“Yeah, you have to be a lot more solid but play fast at the same time,” nods the drummer. “It’s not just blasting. It definitely made me better, for sure. I came up with a lot of new ideas from just playing with those guys. It made me want to step it up too, because now I’m in this pro band and I’ve got to make a name for myself. I’m still doing it and trying to improve. Doing the album really helped because you can hear everything you do, raw on tape, and that kicked my ass a little bit to be clean and just play tight. We wrote this record together and it definitely sealed the deal and made me feel part of the band. It wasn’t like I just showed up and played. It feels like a whole new thing now.”

If In Waves represents anything, it is that simplicity is often the key to great metal records. Songs like the thunderous title track – with its juddering lead riff that simultaneously recalls both the poly-rhythmic thump of Meshuggah and a particularly infectious metalcore breakdown – and the insanely catchy Watch The World Burn, offer a refined upgrade of Trivium’s finest past moments, with all the naïve experimentation and indulgent showboating stripped away to reveal a gleaming, streamlined core of bullshit-free heavy fucking metal.

“We’re seeing loads of bands now with killer guitar players who are really technical and proggy, especially in some of the deathcore bands in the US, but when you walk away from their show for the first time, what do you remember?” asks Matt. “You don’t really remember a riff, a hook or a song. This record is our response to what I’ve begun to see as ‘the same old thing’, and recently metal has become the same old thing. There’s not been anything lately that’s breaking the tradition, it’s just been the same music videos and the same formula.”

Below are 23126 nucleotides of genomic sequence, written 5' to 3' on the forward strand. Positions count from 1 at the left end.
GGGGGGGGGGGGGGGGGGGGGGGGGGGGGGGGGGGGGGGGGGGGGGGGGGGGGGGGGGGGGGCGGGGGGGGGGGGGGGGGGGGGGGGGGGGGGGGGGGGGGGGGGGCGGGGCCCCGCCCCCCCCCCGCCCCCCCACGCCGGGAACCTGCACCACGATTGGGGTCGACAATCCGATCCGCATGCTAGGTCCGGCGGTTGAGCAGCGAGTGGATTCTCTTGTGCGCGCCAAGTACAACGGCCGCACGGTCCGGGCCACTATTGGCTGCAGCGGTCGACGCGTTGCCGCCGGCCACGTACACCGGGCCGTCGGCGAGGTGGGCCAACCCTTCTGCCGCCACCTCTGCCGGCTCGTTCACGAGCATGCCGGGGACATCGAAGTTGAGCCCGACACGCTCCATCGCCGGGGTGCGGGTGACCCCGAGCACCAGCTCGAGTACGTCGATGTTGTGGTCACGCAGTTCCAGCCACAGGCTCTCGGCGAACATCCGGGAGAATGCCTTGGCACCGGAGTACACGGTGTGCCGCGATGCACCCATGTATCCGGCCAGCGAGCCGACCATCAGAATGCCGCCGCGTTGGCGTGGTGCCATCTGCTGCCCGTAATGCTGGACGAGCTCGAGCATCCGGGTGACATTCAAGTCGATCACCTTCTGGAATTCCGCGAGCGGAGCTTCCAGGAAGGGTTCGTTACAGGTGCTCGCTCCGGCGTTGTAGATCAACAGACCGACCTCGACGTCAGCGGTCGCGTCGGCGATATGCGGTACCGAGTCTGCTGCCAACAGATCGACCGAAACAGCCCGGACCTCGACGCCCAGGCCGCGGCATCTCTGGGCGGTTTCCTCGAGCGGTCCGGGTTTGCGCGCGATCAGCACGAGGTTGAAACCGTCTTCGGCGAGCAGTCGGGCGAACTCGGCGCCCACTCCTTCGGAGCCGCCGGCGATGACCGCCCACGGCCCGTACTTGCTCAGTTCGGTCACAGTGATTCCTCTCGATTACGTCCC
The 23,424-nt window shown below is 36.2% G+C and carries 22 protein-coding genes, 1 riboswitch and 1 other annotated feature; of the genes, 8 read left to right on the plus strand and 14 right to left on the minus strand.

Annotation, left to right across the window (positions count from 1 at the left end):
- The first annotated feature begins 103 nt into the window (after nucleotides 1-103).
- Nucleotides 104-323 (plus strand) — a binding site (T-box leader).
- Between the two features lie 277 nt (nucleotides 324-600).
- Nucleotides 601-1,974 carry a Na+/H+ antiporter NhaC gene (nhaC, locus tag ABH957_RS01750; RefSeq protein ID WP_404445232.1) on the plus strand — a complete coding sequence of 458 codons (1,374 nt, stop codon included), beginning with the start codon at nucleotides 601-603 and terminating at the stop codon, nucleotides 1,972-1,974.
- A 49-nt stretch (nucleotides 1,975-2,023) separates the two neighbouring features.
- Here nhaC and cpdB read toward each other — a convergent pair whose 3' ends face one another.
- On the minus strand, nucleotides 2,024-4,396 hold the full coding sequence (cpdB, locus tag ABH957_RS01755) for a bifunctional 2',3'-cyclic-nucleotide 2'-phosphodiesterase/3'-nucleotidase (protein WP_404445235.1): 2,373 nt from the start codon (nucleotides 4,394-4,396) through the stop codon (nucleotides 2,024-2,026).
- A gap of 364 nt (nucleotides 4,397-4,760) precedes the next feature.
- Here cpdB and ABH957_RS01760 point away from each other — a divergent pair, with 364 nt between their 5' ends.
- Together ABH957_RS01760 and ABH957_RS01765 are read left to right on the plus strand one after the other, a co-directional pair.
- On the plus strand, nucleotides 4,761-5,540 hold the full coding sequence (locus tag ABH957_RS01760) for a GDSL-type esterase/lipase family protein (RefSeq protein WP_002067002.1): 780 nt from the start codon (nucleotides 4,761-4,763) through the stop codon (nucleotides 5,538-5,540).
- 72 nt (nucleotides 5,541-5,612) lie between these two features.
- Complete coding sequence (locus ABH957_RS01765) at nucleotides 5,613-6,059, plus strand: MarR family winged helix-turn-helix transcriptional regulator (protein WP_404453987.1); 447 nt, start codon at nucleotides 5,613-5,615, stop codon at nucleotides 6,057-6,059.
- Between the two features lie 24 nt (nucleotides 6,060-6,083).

From the songs themselves to the mysterious artwork and proudly unconventional visual elements for the album’s accompanying DVD that the band have spent the last year piecing together, In Waves is what happens when a great band take control of their affairs, remembering what made them special in the first place and celebrating that with unprecedented passion and verve. Trivium may never reproduce that first, invigorating rush of success, but they are now fully equipped to march into the future, emboldened by each other and inspired by the knowledge that they looked disaster in the face and laughed.

“This ain’t fucking around,” deadpans Corey. “There’s something we’ve captured on this record, this unexplainable fire and energy in the performances that the other records didn’t have. This record gets you jacked up. Our manager was like, ‘Man, every time I listen to the record I wanna go and punch somebody!’ It’s one of those metal records, like when I was a kid and I heard Slayer for the first time. I went ‘Fuck yeah!’ and it sparked something in me.”

“We feel so prepared now,” concludes Matt. “I look at the bands that got me into metal and I see that their songwriting is dwindling, their art is looking cornier, and it makes me angry to see that in the US, metal isn’t cool anymore. I want to change the game. That’s the goal now. Regardless of any positive, negative or mediocre response, we’re gonna do exactly what we want to do and have a good time doing it.”


For more on Trivium and how they brokered their legend, then click on the link below.